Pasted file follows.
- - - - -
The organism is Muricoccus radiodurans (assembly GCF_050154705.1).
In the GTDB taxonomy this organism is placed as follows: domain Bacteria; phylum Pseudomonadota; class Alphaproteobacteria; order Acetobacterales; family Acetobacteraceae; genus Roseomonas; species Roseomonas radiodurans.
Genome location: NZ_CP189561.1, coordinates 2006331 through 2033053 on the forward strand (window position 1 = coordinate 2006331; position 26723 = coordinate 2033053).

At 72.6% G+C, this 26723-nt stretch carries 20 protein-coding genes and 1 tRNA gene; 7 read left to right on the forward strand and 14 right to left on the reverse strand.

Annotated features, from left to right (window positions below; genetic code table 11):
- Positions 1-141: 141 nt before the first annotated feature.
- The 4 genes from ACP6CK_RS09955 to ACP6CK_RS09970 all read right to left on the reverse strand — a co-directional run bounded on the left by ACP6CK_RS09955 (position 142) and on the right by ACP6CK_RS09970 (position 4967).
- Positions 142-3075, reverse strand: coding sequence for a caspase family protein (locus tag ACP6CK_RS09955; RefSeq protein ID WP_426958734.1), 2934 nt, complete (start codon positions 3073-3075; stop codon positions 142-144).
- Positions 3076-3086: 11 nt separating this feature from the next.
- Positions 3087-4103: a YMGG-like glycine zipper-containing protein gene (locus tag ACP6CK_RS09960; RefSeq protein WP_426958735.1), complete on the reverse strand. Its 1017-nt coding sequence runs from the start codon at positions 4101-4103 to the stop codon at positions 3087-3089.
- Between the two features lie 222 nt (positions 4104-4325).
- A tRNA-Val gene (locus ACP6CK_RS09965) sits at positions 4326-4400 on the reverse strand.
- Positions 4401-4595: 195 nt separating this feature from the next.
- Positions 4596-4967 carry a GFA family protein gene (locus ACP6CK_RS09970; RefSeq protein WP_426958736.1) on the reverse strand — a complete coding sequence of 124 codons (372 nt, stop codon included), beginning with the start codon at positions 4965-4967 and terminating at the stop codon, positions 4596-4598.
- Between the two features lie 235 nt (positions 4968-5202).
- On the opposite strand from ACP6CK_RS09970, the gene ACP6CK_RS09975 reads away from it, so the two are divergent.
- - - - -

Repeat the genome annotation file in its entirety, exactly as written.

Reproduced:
The organism is Muricoccus radiodurans (assembly GCF_050154705.1).
In the GTDB taxonomy this organism is placed as follows: domain Bacteria; phylum Pseudomonadota; class Alphaproteobacteria; order Acetobacterales; family Acetobacteraceae; genus Roseomonas; species Roseomonas radiodurans.
Genome location: NZ_CP189561.1, coordinates 2006331 through 2033053 on the forward strand (window position 1 = coordinate 2006331; position 26723 = coordinate 2033053).

At 72.6% G+C, this 26723-nt stretch carries 20 protein-coding genes and 1 tRNA gene; 7 read left to right on the forward strand and 14 right to left on the reverse strand.

Annotated features, from left to right (window positions below; genetic code table 11):
- Positions 1-141: 141 nt before the first annotated feature.
- The 4 genes from ACP6CK_RS09955 to ACP6CK_RS09970 all read right to left on the reverse strand — a co-directional run bounded on the left by ACP6CK_RS09955 (position 142) and on the right by ACP6CK_RS09970 (position 4967).
- Positions 142-3075, reverse strand: coding sequence for a caspase family protein (locus tag ACP6CK_RS09955; RefSeq protein ID WP_426958734.1), 2934 nt, complete (start codon positions 3073-3075; stop codon positions 142-144).
- Positions 3076-3086: 11 nt separating this feature from the next.
- Positions 3087-4103: a YMGG-like glycine zipper-containing protein gene (locus tag ACP6CK_RS09960; RefSeq protein WP_426958735.1), complete on the reverse strand. Its 1017-nt coding sequence runs from the start codon at positions 4101-4103 to the stop codon at positions 3087-3089.
- Between the two features lie 222 nt (positions 4104-4325).
- A tRNA-Val gene (locus ACP6CK_RS09965) sits at positions 4326-4400 on the reverse strand.
- Positions 4401-4595: 195 nt separating this feature from the next.
- Positions 4596-4967 carry a GFA family protein gene (locus ACP6CK_RS09970; RefSeq protein WP_426958736.1) on the reverse strand — a complete coding sequence of 124 codons (372 nt, stop codon included), beginning with the start codon at positions 4965-4967 and terminating at the stop codon, positions 4596-4598.
- Between the two features lie 235 nt (positions 4968-5202).
- On the opposite strand from ACP6CK_RS09970, the gene ACP6CK_RS09975 reads away from it, so the two are divergent.